Clinical awareness for health care professionals: Fatal encephalopathy complicating persistent vomiting in pregnancy
Women with persistent vomiting during pregnancy need early referral to appropriate health facilities. Delayed referral and inappropriate management may lead to metabolic encephalopathy from a variety of causes, including electrolyte derangements or thiamine deficiency (Wernicke’s encephalopathy) (WE). We present a case of persistent vomiting in pregnancy in which there was delayed referral, inappropriate treatment and failure to associate neurological signs such as terminal neck stiffness with WE, resulting in poor fetomaternal outcomes. In this report, we discuss the following lessons: (i) the need for early transfer of a patient with persistent vomiting and enigmatic clinical features to a higher healthcare facility; (ii) failure to associate neurological signs with complications of hyperemesis gravidarum/WE; (iii) lack of thiamine supplementation; and (iv) the advantages of magnetic resonance imaging over a computed tomography scan in the diagnosis of WE.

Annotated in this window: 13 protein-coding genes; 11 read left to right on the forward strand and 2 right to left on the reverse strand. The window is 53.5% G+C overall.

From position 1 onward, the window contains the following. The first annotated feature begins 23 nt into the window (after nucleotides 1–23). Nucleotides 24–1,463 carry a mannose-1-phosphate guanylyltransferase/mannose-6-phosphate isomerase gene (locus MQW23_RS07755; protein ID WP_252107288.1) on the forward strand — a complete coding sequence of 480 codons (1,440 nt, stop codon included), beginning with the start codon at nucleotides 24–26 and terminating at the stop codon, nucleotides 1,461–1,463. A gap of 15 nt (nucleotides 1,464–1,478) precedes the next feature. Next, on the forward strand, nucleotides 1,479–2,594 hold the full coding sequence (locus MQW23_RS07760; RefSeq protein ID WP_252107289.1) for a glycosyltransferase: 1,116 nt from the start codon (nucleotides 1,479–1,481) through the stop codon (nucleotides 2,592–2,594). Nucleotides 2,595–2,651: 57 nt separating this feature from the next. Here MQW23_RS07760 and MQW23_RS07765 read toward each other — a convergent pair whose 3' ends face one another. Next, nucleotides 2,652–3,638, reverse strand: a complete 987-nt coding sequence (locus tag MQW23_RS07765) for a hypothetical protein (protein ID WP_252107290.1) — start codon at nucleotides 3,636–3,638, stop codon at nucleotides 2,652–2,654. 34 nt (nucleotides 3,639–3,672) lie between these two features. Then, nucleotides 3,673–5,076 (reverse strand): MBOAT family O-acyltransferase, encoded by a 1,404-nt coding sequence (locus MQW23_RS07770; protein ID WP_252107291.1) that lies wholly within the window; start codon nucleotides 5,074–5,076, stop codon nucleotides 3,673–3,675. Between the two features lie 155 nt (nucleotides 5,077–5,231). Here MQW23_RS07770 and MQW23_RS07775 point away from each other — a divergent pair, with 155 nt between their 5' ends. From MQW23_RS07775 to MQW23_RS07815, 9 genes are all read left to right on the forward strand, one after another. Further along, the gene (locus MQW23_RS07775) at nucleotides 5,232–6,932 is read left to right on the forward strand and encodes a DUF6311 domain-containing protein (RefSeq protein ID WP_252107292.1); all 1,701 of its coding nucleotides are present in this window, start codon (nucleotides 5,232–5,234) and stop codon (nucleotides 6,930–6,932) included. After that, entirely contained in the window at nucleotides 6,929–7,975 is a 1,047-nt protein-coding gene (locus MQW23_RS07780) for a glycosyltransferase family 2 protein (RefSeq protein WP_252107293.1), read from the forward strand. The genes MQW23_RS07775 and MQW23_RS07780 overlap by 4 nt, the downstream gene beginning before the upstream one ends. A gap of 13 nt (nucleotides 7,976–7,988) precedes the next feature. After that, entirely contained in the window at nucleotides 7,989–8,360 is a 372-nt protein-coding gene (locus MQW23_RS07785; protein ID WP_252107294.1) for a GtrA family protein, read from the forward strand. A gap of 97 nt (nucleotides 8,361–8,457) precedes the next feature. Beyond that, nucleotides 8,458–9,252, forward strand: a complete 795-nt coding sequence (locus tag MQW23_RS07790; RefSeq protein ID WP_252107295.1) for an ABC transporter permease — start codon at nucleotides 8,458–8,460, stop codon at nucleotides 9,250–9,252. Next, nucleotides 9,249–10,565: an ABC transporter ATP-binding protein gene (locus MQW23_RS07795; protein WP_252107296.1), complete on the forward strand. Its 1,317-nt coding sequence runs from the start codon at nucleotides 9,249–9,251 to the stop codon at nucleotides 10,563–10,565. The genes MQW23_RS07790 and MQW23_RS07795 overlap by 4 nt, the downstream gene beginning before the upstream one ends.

Nnabuike Chibuoke Ngene, Department of Obstetrics and Gynaecology, School of Clinical Medicine, College of Health Sciences, Nelson R Mandela School of Medicine, University of KwaZulu-Natal, Durban, South Africa
Jack Moodley, Department of Obstetrics and Gynaecology, School of Clinical Medicine, College of Health Sciences, Nelson R Mandela School of Medicine, University of KwaZulu-Natal, Durban, South Africa
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Date published: 2016-07-08
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